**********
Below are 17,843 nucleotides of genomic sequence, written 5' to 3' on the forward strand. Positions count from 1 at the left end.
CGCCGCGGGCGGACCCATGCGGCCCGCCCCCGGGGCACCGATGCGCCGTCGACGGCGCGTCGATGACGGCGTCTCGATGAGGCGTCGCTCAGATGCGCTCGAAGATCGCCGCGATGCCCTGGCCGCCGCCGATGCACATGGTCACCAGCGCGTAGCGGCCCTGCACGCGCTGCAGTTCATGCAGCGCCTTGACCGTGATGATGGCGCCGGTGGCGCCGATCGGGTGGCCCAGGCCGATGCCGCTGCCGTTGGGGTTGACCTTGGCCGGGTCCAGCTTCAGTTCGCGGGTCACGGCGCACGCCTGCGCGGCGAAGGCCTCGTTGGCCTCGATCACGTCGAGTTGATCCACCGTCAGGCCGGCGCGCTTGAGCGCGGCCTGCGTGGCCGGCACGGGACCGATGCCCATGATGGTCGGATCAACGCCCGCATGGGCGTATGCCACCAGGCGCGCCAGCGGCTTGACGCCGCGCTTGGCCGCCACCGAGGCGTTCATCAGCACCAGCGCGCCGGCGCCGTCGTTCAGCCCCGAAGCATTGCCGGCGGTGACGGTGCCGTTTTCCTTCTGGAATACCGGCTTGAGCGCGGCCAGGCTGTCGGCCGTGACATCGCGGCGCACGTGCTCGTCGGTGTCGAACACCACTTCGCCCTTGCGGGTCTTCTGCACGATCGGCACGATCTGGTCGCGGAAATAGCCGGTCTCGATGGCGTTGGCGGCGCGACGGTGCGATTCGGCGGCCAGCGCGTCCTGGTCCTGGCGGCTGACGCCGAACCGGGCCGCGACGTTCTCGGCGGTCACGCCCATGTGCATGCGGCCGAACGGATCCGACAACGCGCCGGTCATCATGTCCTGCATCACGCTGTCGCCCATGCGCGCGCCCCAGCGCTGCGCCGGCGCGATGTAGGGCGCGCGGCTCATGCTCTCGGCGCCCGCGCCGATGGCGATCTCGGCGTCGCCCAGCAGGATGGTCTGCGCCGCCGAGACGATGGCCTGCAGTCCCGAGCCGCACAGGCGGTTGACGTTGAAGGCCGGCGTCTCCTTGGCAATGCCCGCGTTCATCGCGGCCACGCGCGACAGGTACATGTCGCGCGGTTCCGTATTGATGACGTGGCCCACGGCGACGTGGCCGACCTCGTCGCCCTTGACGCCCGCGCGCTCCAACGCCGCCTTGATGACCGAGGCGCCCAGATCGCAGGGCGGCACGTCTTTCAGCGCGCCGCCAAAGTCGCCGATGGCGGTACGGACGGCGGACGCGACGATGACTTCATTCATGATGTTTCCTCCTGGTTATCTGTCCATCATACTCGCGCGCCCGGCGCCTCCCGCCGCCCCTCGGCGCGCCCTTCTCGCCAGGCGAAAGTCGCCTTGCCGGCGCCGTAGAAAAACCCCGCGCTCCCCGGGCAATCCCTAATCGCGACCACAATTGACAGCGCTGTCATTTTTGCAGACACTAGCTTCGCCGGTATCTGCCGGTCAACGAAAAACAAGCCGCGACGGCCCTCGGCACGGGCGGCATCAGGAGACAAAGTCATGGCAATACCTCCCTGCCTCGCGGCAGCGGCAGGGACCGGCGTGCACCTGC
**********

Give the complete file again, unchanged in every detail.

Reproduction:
Below are 17,843 nucleotides of genomic sequence, written 5' to 3' on the forward strand. Positions count from 1 at the left end.
CGCCGCGGGCGGACCCATGCGGCCCGCCCCCGGGGCACCGATGCGCCGTCGACGGCGCGTCGATGACGGCGTCTCGATGAGGCGTCGCTCAGATGCGCTCGAAGATCGCCGCGATGCCCTGGCCGCCGCCGATGCACATGGTCACCAGCGCGTAGCGGCCCTGCACGCGCTGCAGTTCATGCAGCGCCTTGACCGTGATGATGGCGCCGGTGGCGCCGATCGGGTGGCCCAGGCCGATGCCGCTGCCGTTGGGGTTGACCTTGGCCGGGTCCAGCTTCAGTTCGCGGGTCACGGCGCACGCCTGCGCGGCGAAGGCCTCGTTGGCCTCGATCACGTCGAGTTGATCCACCGTCAGGCCGGCGCGCTTGAGCGCGGCCTGCGTGGCCGGCACGGGACCGATGCCCATGATGGTCGGATCAACGCCCGCATGGGCGTATGCCACCAGGCGCGCCAGCGGCTTGACGCCGCGCTTGGCCGCCACCGAGGCGTTCATCAGCACCAGCGCGCCGGCGCCGTCGTTCAGCCCCGAAGCATTGCCGGCGGTGACGGTGCCGTTTTCCTTCTGGAATACCGGCTTGAGCGCGGCCAGGCTGTCGGCCGTGACATCGCGGCGCACGTGCTCGTCGGTGTCGAACACCACTTCGCCCTTGCGGGTCTTCTGCACGATCGGCACGATCTGGTCGCGGAAATAGCCGGTCTCGATGGCGTTGGCGGCGCGACGGTGCGATTCGGCGGCCAGCGCGTCCTGGTCCTGGCGGCTGACGCCGAACCGGGCCGCGACGTTCTCGGCGGTCACGCCCATGTGCATGCGGCCGAACGGATCCGACAACGCGCCGGTCATCATGTCCTGCATCACGCTGTCGCCCATGCGCGCGCCCCAGCGCTGCGCCGGCGCGATGTAGGGCGCGCGGCTCATGCTCTCGGCGCCCGCGCCGATGGCGATCTCGGCGTCGCCCAGCAGGATGGTCTGCGCCGCCGAGACGATGGCCTGCAGTCCCGAGCCGCACAGGCGGTTGACGTTGAAGGCCGGCGTCTCCTTGGCAATGCCCGCGTTCATCGCGGCCACGCGCGACAGGTACATGTCGCGCGGTTCCGTATTGATGACGTGGCCCACGGCGACGTGGCCGACCTCGTCGCCCTTGACGCCCGCGCGCTCCAACGCCGCCTTGATGACCGAGGCGCCCAGATCGCAGGGCGGCACGTCTTTCAGCGCGCCGCCAAAGTCGCCGATGGCGGTACGGACGGCGGACGCGACGATGACTTCATTCATGATGTTTCCTCCTGGTTATCTGTCCATCATACTCGCGCGCCCGGCGCCTCCCGCCGCCCCTCGGCGCGCCCTTCTCGCCAGGCGAAAGTCGCCTTGCCGGCGCCGTAGAAAAACCCCGCGCTCCCCGGGCAATCCCTAATCGCGACCACAATTGACAGCGCTGTCATTTTTGCAGACACTAGCTTCGCCGGTATCTGCCGGTCAACGAAAAACAAGCCGCGACGGCCCTCGGCACGGGCGGCATCAGGAGACAAAGTCATGGCAATACCTCCCTGCCTCGCGGCAGCGGCAGGGACCGGCGTGCACCTGC